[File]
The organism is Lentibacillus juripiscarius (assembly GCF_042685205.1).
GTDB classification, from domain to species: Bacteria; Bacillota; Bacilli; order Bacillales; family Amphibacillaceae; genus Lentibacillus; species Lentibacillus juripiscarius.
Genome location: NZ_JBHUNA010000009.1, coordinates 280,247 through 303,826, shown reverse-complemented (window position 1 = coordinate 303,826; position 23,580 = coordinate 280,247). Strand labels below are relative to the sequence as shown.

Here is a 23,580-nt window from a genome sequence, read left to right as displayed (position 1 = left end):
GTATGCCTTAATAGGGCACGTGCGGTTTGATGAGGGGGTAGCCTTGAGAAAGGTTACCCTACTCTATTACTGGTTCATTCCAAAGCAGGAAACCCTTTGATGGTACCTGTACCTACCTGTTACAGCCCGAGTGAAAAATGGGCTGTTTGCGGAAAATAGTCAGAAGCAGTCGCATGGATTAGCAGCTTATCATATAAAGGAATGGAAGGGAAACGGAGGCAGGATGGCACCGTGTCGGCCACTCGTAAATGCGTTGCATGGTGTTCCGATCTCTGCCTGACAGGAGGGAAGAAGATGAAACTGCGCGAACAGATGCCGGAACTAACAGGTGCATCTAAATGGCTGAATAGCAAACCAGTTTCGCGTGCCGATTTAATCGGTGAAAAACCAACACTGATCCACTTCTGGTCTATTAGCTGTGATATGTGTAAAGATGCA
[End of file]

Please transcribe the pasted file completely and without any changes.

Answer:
The organism is Lentibacillus juripiscarius (assembly GCF_042685205.1).
GTDB classification, from domain to species: Bacteria; Bacillota; Bacilli; order Bacillales; family Amphibacillaceae; genus Lentibacillus; species Lentibacillus juripiscarius.
Genome location: NZ_JBHUNA010000009.1, coordinates 280,247 through 303,826, shown reverse-complemented (window position 1 = coordinate 303,826; position 23,580 = coordinate 280,247). Strand labels below are relative to the sequence as shown.

Here is a 23,580-nt window from a genome sequence, read left to right as displayed (position 1 = left end):
GTATGCCTTAATAGGGCACGTGCGGTTTGATGAGGGGGTAGCCTTGAGAAAGGTTACCCTACTCTATTACTGGTTCATTCCAAAGCAGGAAACCCTTTGATGGTACCTGTACCTACCTGTTACAGCCCGAGTGAAAAATGGGCTGTTTGCGGAAAATAGTCAGAAGCAGTCGCATGGATTAGCAGCTTATCATATAAAGGAATGGAAGGGAAACGGAGGCAGGATGGCACCGTGTCGGCCACTCGTAAATGCGTTGCATGGTGTTCCGATCTCTGCCTGACAGGAGGGAAGAAGATGAAACTGCGCGAACAGATGCCGGAACTAACAGGTGCATCTAAATGGCTGAATAGCAAACCAGTTTCGCGTGCCGATTTAATCGGTGAAAAACCAACACTGATCCACTTCTGGTCTATTAGCTGTGATATGTGTAAAGATGCA